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Permafrost temperatures in Swiss Alps reach record highs

Permafrost is the term used to describe permanently frozen ground material. In Switzerland, it is found under about 5% of the country’s surface, typically under shady scree slopes and rock faces above an altitude of 2,500 metres. Keystone / Anthony Anex

The warming trend observed in permafrost over the last two decades continued in 2019-2020, the warmest hydrological year on record in Switzerland, the monitoring network PERMOS said on Thursday.

This content was published on April 8, 2021 - 10:24
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Scientists have now observed an increase in permafrost temperatures over the past 20 years at all sites where PERMOS has been measuring, the network said in a press release.

In 2019-2020 air temperatures were up to 1°C higher than average during the winter. This, combined with a very warm spring, two summer heat waves, and the early arrival of snow at high altitudes in November 2019, resulted in warm permafrost conditions across the country. The early onset of snow cover was a factor because it insulated the subsurface from cold winter weather conditions.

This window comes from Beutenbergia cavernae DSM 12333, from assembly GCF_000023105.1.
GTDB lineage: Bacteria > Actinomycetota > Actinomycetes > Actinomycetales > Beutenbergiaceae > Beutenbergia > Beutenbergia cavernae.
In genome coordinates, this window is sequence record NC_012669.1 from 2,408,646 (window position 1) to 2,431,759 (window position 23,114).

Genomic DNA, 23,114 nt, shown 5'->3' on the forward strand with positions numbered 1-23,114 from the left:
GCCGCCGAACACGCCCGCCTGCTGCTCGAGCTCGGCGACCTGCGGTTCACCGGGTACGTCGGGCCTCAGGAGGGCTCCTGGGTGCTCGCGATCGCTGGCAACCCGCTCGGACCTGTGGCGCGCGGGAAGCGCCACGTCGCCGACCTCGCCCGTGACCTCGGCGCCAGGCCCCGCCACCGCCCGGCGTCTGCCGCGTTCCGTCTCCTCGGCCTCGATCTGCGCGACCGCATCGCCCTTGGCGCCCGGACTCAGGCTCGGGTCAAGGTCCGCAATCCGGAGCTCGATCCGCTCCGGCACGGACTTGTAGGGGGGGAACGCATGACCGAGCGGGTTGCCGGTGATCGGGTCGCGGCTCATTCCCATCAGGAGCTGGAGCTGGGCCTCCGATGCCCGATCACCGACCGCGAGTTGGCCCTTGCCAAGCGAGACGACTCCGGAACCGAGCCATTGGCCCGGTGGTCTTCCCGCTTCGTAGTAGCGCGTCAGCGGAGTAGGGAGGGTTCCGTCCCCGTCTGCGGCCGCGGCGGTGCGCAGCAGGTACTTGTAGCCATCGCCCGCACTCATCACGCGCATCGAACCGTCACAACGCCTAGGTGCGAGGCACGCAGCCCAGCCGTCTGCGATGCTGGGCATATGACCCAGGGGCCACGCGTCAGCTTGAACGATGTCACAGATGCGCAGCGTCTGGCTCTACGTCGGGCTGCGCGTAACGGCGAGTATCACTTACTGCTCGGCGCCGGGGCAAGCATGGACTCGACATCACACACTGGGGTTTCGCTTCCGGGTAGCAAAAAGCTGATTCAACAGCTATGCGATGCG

Ground temperatures measured near the surface in September 2020 were in some cases also at record highs, resulting in a thicker active layer – the uppermost part of the ground above the permafrost, which thaws in summer. The active layer on the Schilthorn mountain in canton Bern, for example, has more than doubled in thickness since measurements began in 1998.

Record-high permafrost temperatures were also seen at depth in several locations.

Permafrost is the term used to describe permanently frozen ground material. In Switzerland, it is found under about 5% of the country’s surface, typically under shady scree slopes and rock faces above an altitude of 2,500 metres.

Established in 2000, the Swiss Permafrost Monitoring Network PERMOS documents changes in permafrost conditions in the Swiss Alps and draws on the expertise of six research institutes and universities in the country.

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